Switching to 100% remote working due to the Covid-19 coronavirus crisis is a challenge for any business, but for a company such as fintech startup Nutmeg, which is facing its busiest time of the year, it is particularly challenging.
Lockdowns and stepped-up social distancing across Europe due to the coronavirus have caused a dramatic surge in the use of fintech apps to assist with banking and finance over the last week.
Across the globe, there has been frenzied activity in the fintech space driven by big telecom providers.
The UK has raised the contactless payment limit in order to help reduce physical contact as part of ongoing efforts to combat the coronavirus.
With the two year anniversary of open banking regulations in January, and the steady rollout of PSD2 rules, the world of banking is facing significant disruption as consumers demand increasingly sophisticated digital products.
The Covid-19 coronavirus has caused widespread upheaval for businesses in the UK, and among those is fintech startup TrueLayer.
The Financial Conduct Authority has now begun to enforce ‘Strong Customer Authentication’ rules, a key aspect of PSD2 regulations.
Fintech heads the Verdict list of the top five terms tweeted in disruptive tech in February 2020.
Challenger bank Revolut has become the most valuable fintech startup in the UK after its valuation tripled since 2018 to £4.2bn.
Payments technology giant Mastercard has today announced the development of the European Cyber Resilience Centre, a new cybersecurity centre designed to encourage public-private collaboration in the continent.
Challenger bank Starling has secured an additional £60m in funding from existing investors to continue its expansion plans.
Currencycloud has secured an $80m funding boost to expand its business-to-business cross-border payment platform.
Leading open banking startup Tink has announced that it has closed a €90m investment found that will enable it to further expand across Europe.
Open banking was first launched in January 2018 and received much attention from the financial community as the potential bringer of fintech disruption.
Verdict Twitter round-up lists ten of the most popular tweets on fintech in November 2019, based on data from GlobalData’s Influencer Platform.
The closure of high street banks has hit the headlines in 2019, with 19% of people in the UK now living over two miles away from a bank, according to The Guardian.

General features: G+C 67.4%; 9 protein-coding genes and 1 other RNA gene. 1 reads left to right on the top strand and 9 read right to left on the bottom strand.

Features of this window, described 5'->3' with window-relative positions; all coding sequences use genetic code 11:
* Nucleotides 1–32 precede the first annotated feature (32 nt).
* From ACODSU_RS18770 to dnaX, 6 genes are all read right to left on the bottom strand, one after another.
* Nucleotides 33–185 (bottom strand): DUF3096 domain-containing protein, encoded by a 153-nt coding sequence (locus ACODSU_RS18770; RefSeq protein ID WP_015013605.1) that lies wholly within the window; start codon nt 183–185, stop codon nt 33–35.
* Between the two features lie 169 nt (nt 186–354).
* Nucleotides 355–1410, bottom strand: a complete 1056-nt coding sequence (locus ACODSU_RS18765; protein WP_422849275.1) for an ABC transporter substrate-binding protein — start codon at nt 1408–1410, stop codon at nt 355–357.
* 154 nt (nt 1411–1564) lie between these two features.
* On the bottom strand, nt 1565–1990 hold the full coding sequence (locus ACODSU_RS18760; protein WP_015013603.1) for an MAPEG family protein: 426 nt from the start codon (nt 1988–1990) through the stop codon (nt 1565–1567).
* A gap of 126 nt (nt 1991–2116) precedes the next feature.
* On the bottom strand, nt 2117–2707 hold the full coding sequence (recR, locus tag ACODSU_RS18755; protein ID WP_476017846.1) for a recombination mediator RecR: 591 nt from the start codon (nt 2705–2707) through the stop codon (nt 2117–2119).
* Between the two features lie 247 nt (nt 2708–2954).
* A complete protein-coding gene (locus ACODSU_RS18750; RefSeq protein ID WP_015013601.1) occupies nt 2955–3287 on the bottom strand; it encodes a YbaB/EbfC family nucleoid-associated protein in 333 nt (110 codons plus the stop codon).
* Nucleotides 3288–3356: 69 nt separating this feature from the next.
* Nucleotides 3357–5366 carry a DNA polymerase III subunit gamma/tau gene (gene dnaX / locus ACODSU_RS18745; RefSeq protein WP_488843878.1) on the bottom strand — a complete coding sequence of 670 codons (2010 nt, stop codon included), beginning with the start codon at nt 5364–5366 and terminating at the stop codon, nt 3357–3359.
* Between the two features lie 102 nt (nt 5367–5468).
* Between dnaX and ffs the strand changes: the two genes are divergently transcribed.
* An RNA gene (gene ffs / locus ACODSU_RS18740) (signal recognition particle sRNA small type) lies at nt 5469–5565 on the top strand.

2019 was anticipated to be the year that open banking took off, with the introduction of a number of new regulations designed to make it easier for consumers to access a greater array of financial services, while improving security.
Technology has disrupted the banking and finance industries in ways previous generations could never have foreseen.
GlobalData research has found the top fintech influencers based on their performance and engagement online.
EY has launched a platform for governments that will see public funds put on the blockchain.
With continued uncertainty over when the UK will leave the EU, many businesses have been left with more questions than answers when it comes to Brexit planning.
Gold payment cards have long been a status symbol, synonymous with high-earners.
Nearly half of young people would consider switching to a different bank in order to receive a better digital banking experience.
Natwest has launched the first biometric credit card in the UK, allowing customers to make payments using only their fingerprints.
The 14th of September was supposed to be the day that the last part of the Payment Services Directive, or PSD2, was rolled out across the EU.
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Traditional banks that are slow to respond to innovation in the banking industry could lose up to $280bn by 2025 as the offer of instant, invisible and free payments wipes out once lucrative payments revenue channels.
While financial service providers recognise the promise of open banking, few feel that they’re in the best position to take advantage of it.
According to a study conducted earlier this year by UK Finance, just one in ten adults in the UK now opts to only use cash, with the rapid with the rapid growth of contactless payment and decline in the number of ATMs leading many to predict that the UK may become a cashless society in
Natwest and RBS customers have been left without access to their online accounts after the two banks were hit by IT issues.